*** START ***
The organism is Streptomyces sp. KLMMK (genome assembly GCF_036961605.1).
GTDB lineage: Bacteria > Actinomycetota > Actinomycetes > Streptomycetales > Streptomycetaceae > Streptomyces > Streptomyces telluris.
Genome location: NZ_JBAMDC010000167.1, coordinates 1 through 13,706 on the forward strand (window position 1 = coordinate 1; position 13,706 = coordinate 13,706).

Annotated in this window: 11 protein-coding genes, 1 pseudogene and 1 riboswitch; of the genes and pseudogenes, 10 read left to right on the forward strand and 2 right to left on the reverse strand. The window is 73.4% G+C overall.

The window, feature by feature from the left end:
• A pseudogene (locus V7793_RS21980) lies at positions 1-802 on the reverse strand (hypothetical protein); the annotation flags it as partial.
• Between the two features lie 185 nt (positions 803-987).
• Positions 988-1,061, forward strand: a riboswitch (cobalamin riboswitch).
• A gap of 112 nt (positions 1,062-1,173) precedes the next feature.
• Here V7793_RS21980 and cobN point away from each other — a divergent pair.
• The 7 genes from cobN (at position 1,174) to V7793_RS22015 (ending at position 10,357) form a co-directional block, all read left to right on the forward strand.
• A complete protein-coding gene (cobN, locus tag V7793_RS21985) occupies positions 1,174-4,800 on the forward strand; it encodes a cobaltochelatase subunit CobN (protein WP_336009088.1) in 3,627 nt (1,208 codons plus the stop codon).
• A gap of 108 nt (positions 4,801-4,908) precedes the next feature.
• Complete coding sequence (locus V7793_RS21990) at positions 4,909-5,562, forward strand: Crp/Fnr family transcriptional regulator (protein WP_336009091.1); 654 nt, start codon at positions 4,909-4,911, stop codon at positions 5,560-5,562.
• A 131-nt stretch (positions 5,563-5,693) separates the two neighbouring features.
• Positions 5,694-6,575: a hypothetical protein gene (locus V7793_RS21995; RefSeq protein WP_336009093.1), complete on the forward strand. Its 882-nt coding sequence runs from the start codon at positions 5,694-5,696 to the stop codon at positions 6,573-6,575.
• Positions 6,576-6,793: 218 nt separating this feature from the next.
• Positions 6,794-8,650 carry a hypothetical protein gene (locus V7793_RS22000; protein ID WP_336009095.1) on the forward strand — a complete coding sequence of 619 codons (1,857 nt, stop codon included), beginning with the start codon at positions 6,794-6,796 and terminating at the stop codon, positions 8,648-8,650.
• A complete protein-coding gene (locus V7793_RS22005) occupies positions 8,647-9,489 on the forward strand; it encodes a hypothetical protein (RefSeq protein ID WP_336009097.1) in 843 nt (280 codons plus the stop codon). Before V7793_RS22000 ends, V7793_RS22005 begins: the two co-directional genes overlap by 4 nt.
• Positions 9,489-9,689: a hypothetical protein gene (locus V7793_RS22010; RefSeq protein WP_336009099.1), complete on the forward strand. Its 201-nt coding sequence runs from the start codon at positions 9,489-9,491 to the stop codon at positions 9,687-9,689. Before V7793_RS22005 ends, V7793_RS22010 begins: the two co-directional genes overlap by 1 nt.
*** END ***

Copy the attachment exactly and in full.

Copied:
The organism is Streptomyces sp. KLMMK (genome assembly GCF_036961605.1).
GTDB lineage: Bacteria > Actinomycetota > Actinomycetes > Streptomycetales > Streptomycetaceae > Streptomyces > Streptomyces telluris.
Genome location: NZ_JBAMDC010000167.1, coordinates 1 through 13,706 on the forward strand (window position 1 = coordinate 1; position 13,706 = coordinate 13,706).

Annotated in this window: 11 protein-coding genes, 1 pseudogene and 1 riboswitch; of the genes and pseudogenes, 10 read left to right on the forward strand and 2 right to left on the reverse strand. The window is 73.4% G+C overall.

The window, feature by feature from the left end:
• A pseudogene (locus V7793_RS21980) lies at positions 1-802 on the reverse strand (hypothetical protein); the annotation flags it as partial.
• Between the two features lie 185 nt (positions 803-987).
• Positions 988-1,061, forward strand: a riboswitch (cobalamin riboswitch).
• A gap of 112 nt (positions 1,062-1,173) precedes the next feature.
• Here V7793_RS21980 and cobN point away from each other — a divergent pair.
• The 7 genes from cobN (at position 1,174) to V7793_RS22015 (ending at position 10,357) form a co-directional block, all read left to right on the forward strand.
• A complete protein-coding gene (cobN, locus tag V7793_RS21985) occupies positions 1,174-4,800 on the forward strand; it encodes a cobaltochelatase subunit CobN (protein WP_336009088.1) in 3,627 nt (1,208 codons plus the stop codon).
• A gap of 108 nt (positions 4,801-4,908) precedes the next feature.
• Complete coding sequence (locus V7793_RS21990) at positions 4,909-5,562, forward strand: Crp/Fnr family transcriptional regulator (protein WP_336009091.1); 654 nt, start codon at positions 4,909-4,911, stop codon at positions 5,560-5,562.
• A 131-nt stretch (positions 5,563-5,693) separates the two neighbouring features.
• Positions 5,694-6,575: a hypothetical protein gene (locus V7793_RS21995; RefSeq protein WP_336009093.1), complete on the forward strand. Its 882-nt coding sequence runs from the start codon at positions 5,694-5,696 to the stop codon at positions 6,573-6,575.
• Positions 6,576-6,793: 218 nt separating this feature from the next.
• Positions 6,794-8,650 carry a hypothetical protein gene (locus V7793_RS22000; protein ID WP_336009095.1) on the forward strand — a complete coding sequence of 619 codons (1,857 nt, stop codon included), beginning with the start codon at positions 6,794-6,796 and terminating at the stop codon, positions 8,648-8,650.
• A complete protein-coding gene (locus V7793_RS22005) occupies positions 8,647-9,489 on the forward strand; it encodes a hypothetical protein (RefSeq protein ID WP_336009097.1) in 843 nt (280 codons plus the stop codon). Before V7793_RS22000 ends, V7793_RS22005 begins: the two co-directional genes overlap by 4 nt.
• Positions 9,489-9,689: a hypothetical protein gene (locus V7793_RS22010; RefSeq protein WP_336009099.1), complete on the forward strand. Its 201-nt coding sequence runs from the start codon at positions 9,489-9,491 to the stop codon at positions 9,687-9,689. Before V7793_RS22005 ends, V7793_RS22010 begins: the two co-directional genes overlap by 1 nt.